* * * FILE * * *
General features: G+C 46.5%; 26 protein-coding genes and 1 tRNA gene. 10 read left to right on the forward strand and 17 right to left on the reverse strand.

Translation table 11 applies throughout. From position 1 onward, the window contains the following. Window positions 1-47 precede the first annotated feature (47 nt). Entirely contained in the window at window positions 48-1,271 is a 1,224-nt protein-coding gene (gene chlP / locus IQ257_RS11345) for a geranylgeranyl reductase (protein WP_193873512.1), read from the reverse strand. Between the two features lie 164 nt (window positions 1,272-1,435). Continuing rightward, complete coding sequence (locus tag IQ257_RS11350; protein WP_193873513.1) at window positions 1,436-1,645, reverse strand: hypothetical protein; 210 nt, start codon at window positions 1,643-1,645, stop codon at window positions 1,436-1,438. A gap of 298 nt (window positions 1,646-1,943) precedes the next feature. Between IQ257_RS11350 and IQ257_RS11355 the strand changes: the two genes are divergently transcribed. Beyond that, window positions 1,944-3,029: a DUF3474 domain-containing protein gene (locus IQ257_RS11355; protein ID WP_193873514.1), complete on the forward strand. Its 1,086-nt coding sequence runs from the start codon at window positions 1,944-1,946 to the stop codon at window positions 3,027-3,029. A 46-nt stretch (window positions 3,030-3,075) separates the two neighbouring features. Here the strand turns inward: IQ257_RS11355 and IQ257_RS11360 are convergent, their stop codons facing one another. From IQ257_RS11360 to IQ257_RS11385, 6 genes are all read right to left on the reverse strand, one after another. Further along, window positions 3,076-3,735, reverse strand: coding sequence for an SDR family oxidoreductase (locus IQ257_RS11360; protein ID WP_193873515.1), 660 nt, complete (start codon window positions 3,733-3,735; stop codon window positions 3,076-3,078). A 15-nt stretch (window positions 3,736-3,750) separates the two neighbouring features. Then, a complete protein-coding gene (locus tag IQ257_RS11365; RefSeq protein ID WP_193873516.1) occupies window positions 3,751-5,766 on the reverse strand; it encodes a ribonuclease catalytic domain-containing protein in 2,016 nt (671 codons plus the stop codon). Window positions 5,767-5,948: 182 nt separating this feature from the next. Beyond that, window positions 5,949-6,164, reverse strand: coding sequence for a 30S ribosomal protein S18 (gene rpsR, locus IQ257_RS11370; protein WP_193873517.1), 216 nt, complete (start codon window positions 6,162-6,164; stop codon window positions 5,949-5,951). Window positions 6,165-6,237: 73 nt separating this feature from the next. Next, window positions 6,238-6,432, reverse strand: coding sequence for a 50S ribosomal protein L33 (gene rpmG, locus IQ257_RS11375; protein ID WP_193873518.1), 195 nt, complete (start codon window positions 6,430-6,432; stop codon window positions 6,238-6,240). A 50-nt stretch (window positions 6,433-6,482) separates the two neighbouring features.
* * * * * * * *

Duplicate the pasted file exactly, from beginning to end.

General features: G+C 46.5%; 26 protein-coding genes and 1 tRNA gene. 10 read left to right on the forward strand and 17 right to left on the reverse strand.

Translation table 11 applies throughout. From position 1 onward, the window contains the following. Window positions 1-47 precede the first annotated feature (47 nt). Entirely contained in the window at window positions 48-1,271 is a 1,224-nt protein-coding gene (gene chlP / locus IQ257_RS11345) for a geranylgeranyl reductase (protein WP_193873512.1), read from the reverse strand. Between the two features lie 164 nt (window positions 1,272-1,435). Continuing rightward, complete coding sequence (locus tag IQ257_RS11350; protein WP_193873513.1) at window positions 1,436-1,645, reverse strand: hypothetical protein; 210 nt, start codon at window positions 1,643-1,645, stop codon at window positions 1,436-1,438. A gap of 298 nt (window positions 1,646-1,943) precedes the next feature. Between IQ257_RS11350 and IQ257_RS11355 the strand changes: the two genes are divergently transcribed. Beyond that, window positions 1,944-3,029: a DUF3474 domain-containing protein gene (locus IQ257_RS11355; protein ID WP_193873514.1), complete on the forward strand. Its 1,086-nt coding sequence runs from the start codon at window positions 1,944-1,946 to the stop codon at window positions 3,027-3,029. A 46-nt stretch (window positions 3,030-3,075) separates the two neighbouring features. Here the strand turns inward: IQ257_RS11355 and IQ257_RS11360 are convergent, their stop codons facing one another. From IQ257_RS11360 to IQ257_RS11385, 6 genes are all read right to left on the reverse strand, one after another. Further along, window positions 3,076-3,735, reverse strand: coding sequence for an SDR family oxidoreductase (locus IQ257_RS11360; protein ID WP_193873515.1), 660 nt, complete (start codon window positions 3,733-3,735; stop codon window positions 3,076-3,078). A 15-nt stretch (window positions 3,736-3,750) separates the two neighbouring features. Then, a complete protein-coding gene (locus tag IQ257_RS11365; RefSeq protein ID WP_193873516.1) occupies window positions 3,751-5,766 on the reverse strand; it encodes a ribonuclease catalytic domain-containing protein in 2,016 nt (671 codons plus the stop codon). Window positions 5,767-5,948: 182 nt separating this feature from the next. Beyond that, window positions 5,949-6,164, reverse strand: coding sequence for a 30S ribosomal protein S18 (gene rpsR, locus IQ257_RS11370; protein WP_193873517.1), 216 nt, complete (start codon window positions 6,162-6,164; stop codon window positions 5,949-5,951). Window positions 6,165-6,237: 73 nt separating this feature from the next. Next, window positions 6,238-6,432, reverse strand: coding sequence for a 50S ribosomal protein L33 (gene rpmG, locus IQ257_RS11375; protein ID WP_193873518.1), 195 nt, complete (start codon window positions 6,430-6,432; stop codon window positions 6,238-6,240). A 50-nt stretch (window positions 6,433-6,482) separates the two neighbouring features.